Every year at the annual Pediatric Hospital Medicine (PHM) Conference, a selection of articles are highlighted as the “Top 10 Articles” in Hospital Medicine. This plenary has been one of the most popular and well-attended sessions since the conference’s inception. The intention of this plenary is to present articles that are the most impactful and meaningful for improving the care for hospitalized pediatric patients. We independently reviewed abstracts published from July 2017 through June 2018 from 18 peer-reviewed clinical journals relevant to PHM. Ultimately, we selected 10 articles based on generalizability, thought-provoking content, game-changing results, methodologic rigor, and relevant topics. Many of these articles exemplify pediatric hospitalist expertise in novel approaches to management in clinical areas such as pneumonia, febrile infants, and newborn care.
Topic 1: Newborn Care
Efficacy of subthreshold newborn phototherapy during the birth hospitalization in preventing readmission for phototherapy
Authors assessed the impact on readmissions when using phototherapy for newborns with bilirubin levels slightly below the AAP guidelines for phototherapy. Although the readmission rate for patients who received subthreshold phototherapy was lower (5% compared to 13%) than infants who did not receive phototherapy during the birth hospitalization, the number needed to treat to avoid 1 readmission was around 14. Additionally, subthreshold phototherapy was associated with a 22 hour longer length of stay.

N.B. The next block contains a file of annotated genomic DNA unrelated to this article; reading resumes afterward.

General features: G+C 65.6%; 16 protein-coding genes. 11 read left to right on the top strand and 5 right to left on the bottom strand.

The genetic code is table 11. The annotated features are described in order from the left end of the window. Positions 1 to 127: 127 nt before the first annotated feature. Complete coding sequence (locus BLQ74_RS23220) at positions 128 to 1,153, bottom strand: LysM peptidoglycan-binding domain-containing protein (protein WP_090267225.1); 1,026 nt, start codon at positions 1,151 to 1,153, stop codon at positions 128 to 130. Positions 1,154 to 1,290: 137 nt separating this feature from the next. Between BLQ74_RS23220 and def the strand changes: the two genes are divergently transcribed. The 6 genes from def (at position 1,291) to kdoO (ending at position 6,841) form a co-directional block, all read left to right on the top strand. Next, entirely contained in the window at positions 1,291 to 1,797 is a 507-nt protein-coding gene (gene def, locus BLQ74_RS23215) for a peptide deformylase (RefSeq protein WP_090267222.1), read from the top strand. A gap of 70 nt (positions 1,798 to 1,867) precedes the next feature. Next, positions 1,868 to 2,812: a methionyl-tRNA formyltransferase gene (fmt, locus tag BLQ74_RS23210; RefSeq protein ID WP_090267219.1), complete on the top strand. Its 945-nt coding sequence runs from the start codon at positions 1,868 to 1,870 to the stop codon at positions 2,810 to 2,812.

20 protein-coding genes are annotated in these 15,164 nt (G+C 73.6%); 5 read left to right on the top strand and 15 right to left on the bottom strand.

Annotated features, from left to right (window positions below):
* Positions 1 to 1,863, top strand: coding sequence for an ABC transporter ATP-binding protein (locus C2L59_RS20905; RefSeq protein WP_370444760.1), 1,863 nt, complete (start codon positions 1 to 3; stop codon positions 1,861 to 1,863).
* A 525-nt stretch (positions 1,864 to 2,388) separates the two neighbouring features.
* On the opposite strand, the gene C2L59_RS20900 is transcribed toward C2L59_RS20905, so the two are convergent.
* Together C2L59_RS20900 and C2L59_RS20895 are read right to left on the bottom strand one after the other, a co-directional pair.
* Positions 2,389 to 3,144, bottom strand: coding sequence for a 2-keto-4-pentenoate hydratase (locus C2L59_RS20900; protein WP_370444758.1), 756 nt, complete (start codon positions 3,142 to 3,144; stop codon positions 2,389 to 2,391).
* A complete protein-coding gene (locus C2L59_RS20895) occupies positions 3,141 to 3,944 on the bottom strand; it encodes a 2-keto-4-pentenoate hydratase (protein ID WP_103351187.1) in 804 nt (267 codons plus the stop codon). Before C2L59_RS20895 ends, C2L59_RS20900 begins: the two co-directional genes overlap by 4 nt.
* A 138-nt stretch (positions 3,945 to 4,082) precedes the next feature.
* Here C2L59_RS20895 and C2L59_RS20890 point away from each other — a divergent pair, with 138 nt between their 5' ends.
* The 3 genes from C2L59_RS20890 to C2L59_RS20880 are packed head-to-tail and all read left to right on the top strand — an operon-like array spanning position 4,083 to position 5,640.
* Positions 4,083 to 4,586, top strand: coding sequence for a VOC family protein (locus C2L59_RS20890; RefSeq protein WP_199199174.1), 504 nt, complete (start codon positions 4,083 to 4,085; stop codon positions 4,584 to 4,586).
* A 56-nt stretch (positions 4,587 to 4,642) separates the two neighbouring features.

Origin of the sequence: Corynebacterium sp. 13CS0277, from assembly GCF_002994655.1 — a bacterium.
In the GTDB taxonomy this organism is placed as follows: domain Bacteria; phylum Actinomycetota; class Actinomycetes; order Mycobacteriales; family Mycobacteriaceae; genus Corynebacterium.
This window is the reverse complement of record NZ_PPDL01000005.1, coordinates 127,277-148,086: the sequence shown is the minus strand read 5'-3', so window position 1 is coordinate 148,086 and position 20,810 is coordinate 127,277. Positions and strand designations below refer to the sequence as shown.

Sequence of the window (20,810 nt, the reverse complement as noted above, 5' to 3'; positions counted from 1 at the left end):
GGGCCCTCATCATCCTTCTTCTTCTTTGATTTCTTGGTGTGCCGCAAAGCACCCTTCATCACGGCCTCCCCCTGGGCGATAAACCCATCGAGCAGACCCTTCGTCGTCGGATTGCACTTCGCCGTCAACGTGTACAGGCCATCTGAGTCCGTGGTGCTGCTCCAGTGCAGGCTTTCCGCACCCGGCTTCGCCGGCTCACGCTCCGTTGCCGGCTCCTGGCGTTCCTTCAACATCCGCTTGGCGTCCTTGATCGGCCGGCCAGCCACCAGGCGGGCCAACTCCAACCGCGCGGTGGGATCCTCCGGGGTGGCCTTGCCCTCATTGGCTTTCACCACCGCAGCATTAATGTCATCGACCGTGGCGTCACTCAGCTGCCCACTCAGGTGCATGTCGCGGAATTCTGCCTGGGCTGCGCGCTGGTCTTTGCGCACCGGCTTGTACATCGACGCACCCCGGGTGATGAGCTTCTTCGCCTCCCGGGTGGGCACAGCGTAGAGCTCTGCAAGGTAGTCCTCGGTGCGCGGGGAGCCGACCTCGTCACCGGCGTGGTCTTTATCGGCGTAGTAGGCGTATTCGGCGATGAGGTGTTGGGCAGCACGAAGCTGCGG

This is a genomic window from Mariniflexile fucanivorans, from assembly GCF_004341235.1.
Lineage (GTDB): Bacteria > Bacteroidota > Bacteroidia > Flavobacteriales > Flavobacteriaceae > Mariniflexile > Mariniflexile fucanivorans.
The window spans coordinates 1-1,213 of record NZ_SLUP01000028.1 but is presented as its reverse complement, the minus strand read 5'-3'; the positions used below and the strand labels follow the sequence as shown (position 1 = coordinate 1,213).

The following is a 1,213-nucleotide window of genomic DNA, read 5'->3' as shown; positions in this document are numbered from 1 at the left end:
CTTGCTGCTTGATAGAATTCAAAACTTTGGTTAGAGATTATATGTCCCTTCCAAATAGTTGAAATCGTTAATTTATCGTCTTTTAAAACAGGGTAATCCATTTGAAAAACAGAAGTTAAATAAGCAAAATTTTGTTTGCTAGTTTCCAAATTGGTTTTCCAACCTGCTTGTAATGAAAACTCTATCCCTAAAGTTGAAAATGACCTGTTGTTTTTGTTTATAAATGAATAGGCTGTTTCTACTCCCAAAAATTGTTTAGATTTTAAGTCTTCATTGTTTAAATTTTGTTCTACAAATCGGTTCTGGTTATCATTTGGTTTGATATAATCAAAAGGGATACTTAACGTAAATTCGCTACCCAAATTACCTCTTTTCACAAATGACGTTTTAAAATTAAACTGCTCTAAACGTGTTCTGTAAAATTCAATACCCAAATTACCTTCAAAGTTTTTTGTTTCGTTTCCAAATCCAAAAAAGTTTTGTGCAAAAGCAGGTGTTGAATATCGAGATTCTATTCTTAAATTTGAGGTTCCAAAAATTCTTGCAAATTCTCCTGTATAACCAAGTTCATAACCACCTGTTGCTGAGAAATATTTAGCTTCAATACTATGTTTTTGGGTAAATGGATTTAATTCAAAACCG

Impact to practice: Although preventing readmission in 1 of every 14 infants treated, sub-threshold phototherapy extends length of stay, increases resource utilization, and may pose challenges to early maternal bonding.
A novel approach to assessing infants with neonatal abstinence syndrome
These authors developed a functional based assessment tool for infants with neonatal abstinence syndrome (NAS) called the Eat, Sleep and Console (ESC) method, and compared morphine utilization in 50 consecutive opioid exposed infants with the ESC method to the traditional Finnegan Scale. Using the ESC method, 12% of infants were treated with morphine, translating into 87.2% morphine free days and an ALOS of 5.9 compared to 62% of infants treated with morphine (52.7% morphine free days) and an ALOS of 16 days if the Finnegan strategy had been used. There were no adverse events including seizures, transfer to the intensive care unit (ICU) or readmissions.
Impact to Practice: Newer functional based assessments may prevent unnecessary morphine administration and decrease LOS without adverse events.
Accuracy of complete blood cell counts to identify febrile infants 60 days or younger with invasive bacterial infections